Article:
With a nearly 60% share of its domestic internet search market, it's no surprise that Yandex (NASDAQ:YNDX) is often called the "Google of Russia." And that became an even more apt comparison on Wednesday when -- in a move that echoes Google with its popular Pixel 3 devices -- Yandex introduced its first smartphone, dubbed Yandex.Phone.
Here's what investors need to know about Yandex's foray into the smartphone space.
Yandex.Phone: The details
Yandex.Phone will cost 17,990 rubles (or roughly $270), and initially be available on Thursday, Dec. 6, at the Yandex Store at company headquarters in Moscow. The launch will then expand on Friday to Yandex's new Beru e-commerce marketplace, Russia's Beeline telecommunications provider, and electronics retailers in the country.
As for hardware, the Android 8.1 device will feature a Snapdragon 630 processor (Qualcomm's midrange 8-core SoC), a 5.65-inch HD display with 2160x1080 resolution, a fingerprint sensor, NFC tech for contactless payments, and dual 12MP/5MP cameras on the rear with a 5MP front camera. In short, there's nothing mind-blowing here -- nor should there be, given Yandex.Phone's midlevel price point.
What's more important is that it will be the first smartphone to come with a suite of Yandex's own mobile services pre-installed. It will also be the first to be fully powered by Alice, the company's Alexa-esque AI assistant catering to the Russian market. Yandex says it has integrated Alice across the majority of apps and services in Yandex.Phone to enable users to interact with the service regardless of what they're doing on the phone. For example, they could add an event to their calendar, call a taxi, or order food while watching a movie.
"Yandex.Phone is built to offer Russian users a smartphone equipped with all the localized tools needed for users to navigate their daily routines," said Fedor Yezhov, Yandex's vice president for ecosystem products. "Users can interact with Alice and the most widely used Yandex applications in a new way on this phone."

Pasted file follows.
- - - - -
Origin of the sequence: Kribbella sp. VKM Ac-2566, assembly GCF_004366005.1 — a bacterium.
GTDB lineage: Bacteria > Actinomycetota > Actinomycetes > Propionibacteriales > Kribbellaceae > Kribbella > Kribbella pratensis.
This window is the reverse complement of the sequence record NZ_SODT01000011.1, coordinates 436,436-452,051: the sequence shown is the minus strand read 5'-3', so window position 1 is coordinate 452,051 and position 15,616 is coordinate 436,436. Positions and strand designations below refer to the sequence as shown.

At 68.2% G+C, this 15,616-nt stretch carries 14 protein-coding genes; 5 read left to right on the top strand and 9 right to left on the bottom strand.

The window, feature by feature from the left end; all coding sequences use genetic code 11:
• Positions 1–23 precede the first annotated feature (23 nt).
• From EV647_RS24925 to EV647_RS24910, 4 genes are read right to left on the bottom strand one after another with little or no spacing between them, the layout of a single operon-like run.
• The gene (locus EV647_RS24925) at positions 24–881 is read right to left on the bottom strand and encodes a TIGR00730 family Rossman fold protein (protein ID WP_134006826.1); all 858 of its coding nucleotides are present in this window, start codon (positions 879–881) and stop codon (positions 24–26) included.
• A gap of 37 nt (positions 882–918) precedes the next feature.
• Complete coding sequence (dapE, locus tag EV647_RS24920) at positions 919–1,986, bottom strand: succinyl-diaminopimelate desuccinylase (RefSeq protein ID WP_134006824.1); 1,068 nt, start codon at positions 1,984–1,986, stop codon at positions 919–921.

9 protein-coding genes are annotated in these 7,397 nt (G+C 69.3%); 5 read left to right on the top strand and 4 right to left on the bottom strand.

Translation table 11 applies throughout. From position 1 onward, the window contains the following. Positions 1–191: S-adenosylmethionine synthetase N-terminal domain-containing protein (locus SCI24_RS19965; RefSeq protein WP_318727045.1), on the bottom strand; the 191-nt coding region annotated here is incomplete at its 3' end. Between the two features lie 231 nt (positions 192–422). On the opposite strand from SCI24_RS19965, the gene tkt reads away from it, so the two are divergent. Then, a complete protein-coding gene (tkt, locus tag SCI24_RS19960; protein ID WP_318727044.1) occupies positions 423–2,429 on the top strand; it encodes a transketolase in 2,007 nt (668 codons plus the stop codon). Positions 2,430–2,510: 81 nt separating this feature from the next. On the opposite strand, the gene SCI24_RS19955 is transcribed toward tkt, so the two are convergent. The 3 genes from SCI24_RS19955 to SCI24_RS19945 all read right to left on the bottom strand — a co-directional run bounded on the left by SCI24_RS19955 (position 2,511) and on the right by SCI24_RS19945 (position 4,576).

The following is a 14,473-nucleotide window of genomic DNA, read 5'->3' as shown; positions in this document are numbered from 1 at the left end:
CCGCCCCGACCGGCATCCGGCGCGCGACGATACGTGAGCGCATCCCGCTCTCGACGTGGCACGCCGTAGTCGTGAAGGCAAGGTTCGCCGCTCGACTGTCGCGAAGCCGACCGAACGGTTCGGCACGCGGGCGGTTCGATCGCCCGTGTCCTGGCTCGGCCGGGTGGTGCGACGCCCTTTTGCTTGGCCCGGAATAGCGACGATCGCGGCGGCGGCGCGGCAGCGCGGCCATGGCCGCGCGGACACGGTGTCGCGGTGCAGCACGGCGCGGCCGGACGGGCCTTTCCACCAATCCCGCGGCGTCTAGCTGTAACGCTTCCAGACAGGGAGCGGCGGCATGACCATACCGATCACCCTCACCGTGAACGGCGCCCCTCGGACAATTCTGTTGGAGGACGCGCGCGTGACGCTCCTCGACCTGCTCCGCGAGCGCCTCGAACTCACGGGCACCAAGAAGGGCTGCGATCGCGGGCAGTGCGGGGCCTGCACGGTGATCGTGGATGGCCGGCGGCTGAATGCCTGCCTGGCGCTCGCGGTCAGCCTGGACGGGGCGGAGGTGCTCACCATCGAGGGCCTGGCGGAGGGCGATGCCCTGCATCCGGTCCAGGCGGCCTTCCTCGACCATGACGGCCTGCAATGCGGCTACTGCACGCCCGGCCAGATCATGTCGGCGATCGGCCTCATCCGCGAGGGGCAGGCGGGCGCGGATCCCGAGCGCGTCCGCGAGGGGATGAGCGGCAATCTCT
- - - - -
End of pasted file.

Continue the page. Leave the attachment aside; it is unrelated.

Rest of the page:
To further sweeten the deal, the phone comes with a six-month subscription to Yandex.Plus, which includes unlimited access to Yandex.Music and discounts on its Yandex.Drive and Yandex.Taxi services. Buyers will also receive small ruble credits for Yandex.Taxi and to their Yandex.Money e-wallet service, as well as 10% cash back on purchases made with Yandex.Money for three months.
It might seem strange that Yandex is entering the crowded smartphone market considering that global smartphone sales have effectively stalled in recent quarters. But that's not the case in Russia, where -- according to research from Counterpoint Market Pulse -- smartphone sales climbed 25% year over year in the second quarter of 2018.
Counterpoint analyst Anshika Jain says this growth is coming not only from higher unit sales, but also from higher average selling prices as users shift from devices classified as entry level (i.e. $99 and below) to midtier ($100 to $199). Sales within the latter segment soared 80% year over year in the second quarter to comprise nearly 40% of the overall market.
But foreign brands still command the vast majority of smartphone unit sales in Russia. At the end of the first half, Samsung had grabbed 30% of the market, followed by China's Huawei at 29%, Apple at 10%, and China's Xiaomi at 8%. Meanwhile, Counterpoint says that Russian manufacturers have largely focused on entry-level devices due to "better offerings from competitors in the upper-price bands..."
It remains to be seen whether Yandex will succeed with Yandex.Phone, an obvious effort to take back some of that market share by selling Russian smartphone users their very own "better offering" in the mid- to high-tier price range.